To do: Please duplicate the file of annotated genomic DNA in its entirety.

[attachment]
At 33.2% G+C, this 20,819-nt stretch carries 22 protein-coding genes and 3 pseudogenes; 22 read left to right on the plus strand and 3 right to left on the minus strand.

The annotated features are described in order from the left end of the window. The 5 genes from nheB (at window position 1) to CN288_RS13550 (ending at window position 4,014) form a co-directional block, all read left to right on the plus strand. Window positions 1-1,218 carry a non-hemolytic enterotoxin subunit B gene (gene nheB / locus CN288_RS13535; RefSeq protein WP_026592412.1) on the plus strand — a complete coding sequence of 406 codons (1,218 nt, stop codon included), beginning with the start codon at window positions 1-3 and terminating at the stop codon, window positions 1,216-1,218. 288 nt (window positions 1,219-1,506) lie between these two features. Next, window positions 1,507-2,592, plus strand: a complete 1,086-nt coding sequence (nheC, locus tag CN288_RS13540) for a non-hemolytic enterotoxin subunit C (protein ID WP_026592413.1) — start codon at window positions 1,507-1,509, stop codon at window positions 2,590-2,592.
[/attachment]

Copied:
At 33.2% G+C, this 20,819-nt stretch carries 22 protein-coding genes and 3 pseudogenes; 22 read left to right on the plus strand and 3 right to left on the minus strand.

The annotated features are described in order from the left end of the window. The 5 genes from nheB (at window position 1) to CN288_RS13550 (ending at window position 4,014) form a co-directional block, all read left to right on the plus strand. Window positions 1-1,218 carry a non-hemolytic enterotoxin subunit B gene (gene nheB / locus CN288_RS13535; RefSeq protein WP_026592412.1) on the plus strand — a complete coding sequence of 406 codons (1,218 nt, stop codon included), beginning with the start codon at window positions 1-3 and terminating at the stop codon, window positions 1,216-1,218. 288 nt (window positions 1,219-1,506) lie between these two features. Next, window positions 1,507-2,592, plus strand: a complete 1,086-nt coding sequence (nheC, locus tag CN288_RS13540) for a non-hemolytic enterotoxin subunit C (protein ID WP_026592413.1) — start codon at window positions 1,507-1,509, stop codon at window positions 2,590-2,592.